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Ben Bradlol - WonketteBy guest contributor Ben Bradlee


Sometimes I am embarrassed at how satisfied I am with my life.

I'm 85 years old.

My doctor has just told me I'm in good physical shape. Actually, he said, "wonderful" shape.

I am surrounded by the people I love. I live in fabulous houses, spectacular enough to be featured in national magazines, yet comfortable enough for someone who values "comfortable" above "beautiful."

My kids are healthy and apparently happy. And the same for my 10 grandchildren.

I work out in the woods, clearing brush with a tractor and three chain saws.

My wife of many years is a spectacular person, and a great partner.

I had a great ride as editor of a great newspaper. I was lucky enough to fight in a war I believed in and work in a profession I believed in.

I still smoke three packs a day of Chesterfield Kings.

I wrestle wild cougars in my spare time. I drive a monster truck.

Sometimes I call up some ex-CIA friends and put out hits on my enemies, then call them off at the last minute just to demonstrate my mercy.

A veritable harem of beautiful young girls (and boys) serve me breakfast (two eggs, poached, black coffee, and an 8-ball of uncut cocaine better than Lindsay Lohan's wildest dreams) in bed each morning, then sponge me down in ass's milk.

I'm friends with Bruce Springsteen.

I fuck dancers and once a month I dig up Nixon's corpse to piss on it.

I still force the Post to publish Sally Quinn.

Benjamin C. Bradlee is vice president-at-large of The Washington Post. He was executive editor of The Post from 1968 through 1991. His memoir, "A Good Life: Newspapering and Other Adventures," was a best-seller. His wife, Sally Quinn, is co-moderator of On Faith. He has the strength of ten men and keeps Napoleon's dick in a jar beside his bed.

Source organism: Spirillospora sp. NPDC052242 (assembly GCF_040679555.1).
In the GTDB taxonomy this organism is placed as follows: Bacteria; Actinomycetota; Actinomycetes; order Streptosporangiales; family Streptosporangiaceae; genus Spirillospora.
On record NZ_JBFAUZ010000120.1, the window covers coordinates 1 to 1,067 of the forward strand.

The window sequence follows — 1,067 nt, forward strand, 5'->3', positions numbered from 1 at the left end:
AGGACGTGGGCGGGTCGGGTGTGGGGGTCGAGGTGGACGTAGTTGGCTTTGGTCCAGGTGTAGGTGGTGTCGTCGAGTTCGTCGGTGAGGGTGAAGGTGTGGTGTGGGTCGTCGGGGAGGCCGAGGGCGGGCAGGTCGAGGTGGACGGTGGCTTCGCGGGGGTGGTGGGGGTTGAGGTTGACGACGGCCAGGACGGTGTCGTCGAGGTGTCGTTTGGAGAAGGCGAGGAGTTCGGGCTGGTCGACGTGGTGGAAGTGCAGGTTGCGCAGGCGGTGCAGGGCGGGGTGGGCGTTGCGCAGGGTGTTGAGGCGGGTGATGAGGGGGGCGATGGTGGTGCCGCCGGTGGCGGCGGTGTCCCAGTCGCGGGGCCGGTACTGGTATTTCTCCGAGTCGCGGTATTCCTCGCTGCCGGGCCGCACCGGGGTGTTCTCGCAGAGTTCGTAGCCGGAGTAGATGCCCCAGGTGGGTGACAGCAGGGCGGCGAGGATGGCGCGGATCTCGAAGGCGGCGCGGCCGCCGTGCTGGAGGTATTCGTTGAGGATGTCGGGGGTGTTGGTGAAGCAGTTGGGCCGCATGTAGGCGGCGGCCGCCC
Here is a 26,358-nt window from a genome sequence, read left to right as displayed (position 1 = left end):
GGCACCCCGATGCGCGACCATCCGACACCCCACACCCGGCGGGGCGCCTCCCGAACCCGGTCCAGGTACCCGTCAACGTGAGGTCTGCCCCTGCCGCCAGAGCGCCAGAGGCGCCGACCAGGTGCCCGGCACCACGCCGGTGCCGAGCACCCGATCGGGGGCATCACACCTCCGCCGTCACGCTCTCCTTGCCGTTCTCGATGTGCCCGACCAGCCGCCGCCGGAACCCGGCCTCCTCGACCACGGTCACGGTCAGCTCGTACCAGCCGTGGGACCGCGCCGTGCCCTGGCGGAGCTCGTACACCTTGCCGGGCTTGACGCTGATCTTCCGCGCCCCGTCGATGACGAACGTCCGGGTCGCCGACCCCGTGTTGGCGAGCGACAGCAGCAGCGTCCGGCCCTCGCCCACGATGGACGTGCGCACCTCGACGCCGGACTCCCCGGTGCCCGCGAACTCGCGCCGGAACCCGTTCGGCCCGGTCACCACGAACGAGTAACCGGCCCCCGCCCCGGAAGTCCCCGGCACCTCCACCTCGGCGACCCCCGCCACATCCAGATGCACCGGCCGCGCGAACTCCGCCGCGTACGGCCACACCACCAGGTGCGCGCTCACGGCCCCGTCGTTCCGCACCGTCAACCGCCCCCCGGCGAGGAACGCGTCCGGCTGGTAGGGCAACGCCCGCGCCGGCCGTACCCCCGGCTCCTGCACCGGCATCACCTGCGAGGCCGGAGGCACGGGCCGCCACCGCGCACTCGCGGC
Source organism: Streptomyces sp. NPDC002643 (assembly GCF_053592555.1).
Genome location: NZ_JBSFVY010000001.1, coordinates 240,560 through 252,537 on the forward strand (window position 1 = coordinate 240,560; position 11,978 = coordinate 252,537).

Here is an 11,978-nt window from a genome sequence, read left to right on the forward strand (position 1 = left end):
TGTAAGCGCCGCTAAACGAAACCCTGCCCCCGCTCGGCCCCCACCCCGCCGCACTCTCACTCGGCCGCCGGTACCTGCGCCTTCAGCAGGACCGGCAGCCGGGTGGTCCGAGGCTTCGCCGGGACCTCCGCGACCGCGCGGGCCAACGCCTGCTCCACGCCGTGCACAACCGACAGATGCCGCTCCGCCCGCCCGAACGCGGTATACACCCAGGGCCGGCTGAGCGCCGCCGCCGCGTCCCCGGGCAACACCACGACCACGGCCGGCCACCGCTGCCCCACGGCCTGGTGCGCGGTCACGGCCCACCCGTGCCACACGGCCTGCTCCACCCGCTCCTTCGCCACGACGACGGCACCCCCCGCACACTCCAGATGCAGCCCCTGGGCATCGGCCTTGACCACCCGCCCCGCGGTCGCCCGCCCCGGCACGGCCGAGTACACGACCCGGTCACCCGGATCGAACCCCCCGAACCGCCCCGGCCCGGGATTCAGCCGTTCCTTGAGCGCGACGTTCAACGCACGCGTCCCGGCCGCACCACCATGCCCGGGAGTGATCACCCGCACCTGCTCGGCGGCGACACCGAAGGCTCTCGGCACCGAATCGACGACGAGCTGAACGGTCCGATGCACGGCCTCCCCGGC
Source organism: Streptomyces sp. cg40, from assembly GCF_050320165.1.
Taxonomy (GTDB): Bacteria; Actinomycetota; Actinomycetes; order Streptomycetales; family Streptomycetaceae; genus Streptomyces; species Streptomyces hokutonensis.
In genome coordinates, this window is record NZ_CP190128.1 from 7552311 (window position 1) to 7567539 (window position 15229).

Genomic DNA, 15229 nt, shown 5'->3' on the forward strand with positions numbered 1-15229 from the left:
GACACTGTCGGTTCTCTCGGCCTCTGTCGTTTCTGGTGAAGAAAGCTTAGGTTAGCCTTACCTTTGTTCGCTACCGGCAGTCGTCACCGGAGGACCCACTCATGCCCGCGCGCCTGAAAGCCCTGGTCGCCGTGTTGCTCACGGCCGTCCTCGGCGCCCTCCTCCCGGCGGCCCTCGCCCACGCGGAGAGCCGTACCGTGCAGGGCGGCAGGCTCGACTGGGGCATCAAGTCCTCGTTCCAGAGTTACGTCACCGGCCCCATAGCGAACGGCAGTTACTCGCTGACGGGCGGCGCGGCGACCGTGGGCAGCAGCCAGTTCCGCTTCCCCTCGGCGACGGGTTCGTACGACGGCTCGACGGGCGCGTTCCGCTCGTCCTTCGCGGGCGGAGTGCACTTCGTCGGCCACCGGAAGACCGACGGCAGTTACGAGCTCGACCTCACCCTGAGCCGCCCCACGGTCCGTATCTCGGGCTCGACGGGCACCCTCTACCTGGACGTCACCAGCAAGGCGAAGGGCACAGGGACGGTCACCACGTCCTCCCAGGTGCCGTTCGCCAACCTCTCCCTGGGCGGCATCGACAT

A Good, Abundant Life [WP]

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It started with them damn hats. (Image: Wikimedia Commons)

A guest post by "Knitsy McPurlson," which we suspect is not a real name.

Yr Wonkette is not the only website run by brilliant peoples unafraid to poke people with sharp, pointy sticks. Ravelry.com – a website for knitters, crocheters, and other folks interested in textiles and fiber arts – is poking people with knitting needles, which are very sharp indeed.

This past weekend, Ravelry.com's founders showed the world how easy it is to de-platform white nationalists and racists when they banned all "support of Donald Trump and his administration" from their website, concluding they "cannot provide a space that is inclusive of all and also allow support for open white supremacy." Seems like people smart enough to decode a knitting pattern are also smart enough to decode Trump's not-so-hidden message of racism and white nationalism.

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One day, God willing, my grandchildren will click open their history textbooks and read about the Central American migrant internment camps. They'll learn about sick kids, locked in cages, kept hungry and dirty and cold for weeks on end, and they'll be horrified.

"Bubbie," they'll say, "how could this happen in America? How could there be toddlers sleeping on the ground without blankets, without soap or toothbrushes to clean themselves?"

"I don't know. I wish I had done more. I'm ashamed," I'll say. We will all have to answer for this atrocity. But some of us will have to answer more than others. Not just the archvillains like Stephen Miller and John Kelly, but the people who kept right on doing their jobs, even as those jobs morphed into defending concentration camps.

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